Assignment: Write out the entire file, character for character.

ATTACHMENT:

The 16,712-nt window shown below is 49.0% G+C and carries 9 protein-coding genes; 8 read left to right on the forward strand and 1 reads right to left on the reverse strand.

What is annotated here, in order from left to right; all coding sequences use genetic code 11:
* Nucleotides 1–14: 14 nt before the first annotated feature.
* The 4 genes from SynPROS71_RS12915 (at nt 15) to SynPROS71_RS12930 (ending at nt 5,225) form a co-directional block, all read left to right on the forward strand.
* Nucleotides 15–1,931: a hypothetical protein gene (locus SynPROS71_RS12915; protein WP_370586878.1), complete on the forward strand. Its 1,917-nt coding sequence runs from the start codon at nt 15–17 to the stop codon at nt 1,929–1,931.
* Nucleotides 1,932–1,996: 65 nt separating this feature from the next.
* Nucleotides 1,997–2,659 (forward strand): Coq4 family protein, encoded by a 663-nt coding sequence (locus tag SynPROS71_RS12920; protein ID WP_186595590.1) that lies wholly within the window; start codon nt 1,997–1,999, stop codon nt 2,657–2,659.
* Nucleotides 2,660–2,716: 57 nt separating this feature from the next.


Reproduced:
The 16,712-nt window shown below is 49.0% G+C and carries 9 protein-coding genes; 8 read left to right on the forward strand and 1 reads right to left on the reverse strand.

What is annotated here, in order from left to right; all coding sequences use genetic code 11:
* Nucleotides 1–14: 14 nt before the first annotated feature.
* The 4 genes from SynPROS71_RS12915 (at nt 15) to SynPROS71_RS12930 (ending at nt 5,225) form a co-directional block, all read left to right on the forward strand.
* Nucleotides 15–1,931: a hypothetical protein gene (locus SynPROS71_RS12915; protein WP_370586878.1), complete on the forward strand. Its 1,917-nt coding sequence runs from the start codon at nt 15–17 to the stop codon at nt 1,929–1,931.
* Nucleotides 1,932–1,996: 65 nt separating this feature from the next.
* Nucleotides 1,997–2,659 (forward strand): Coq4 family protein, encoded by a 663-nt coding sequence (locus tag SynPROS71_RS12920; protein ID WP_186595590.1) that lies wholly within the window; start codon nt 1,997–1,999, stop codon nt 2,657–2,659.
* Nucleotides 2,660–2,716: 57 nt separating this feature from the next.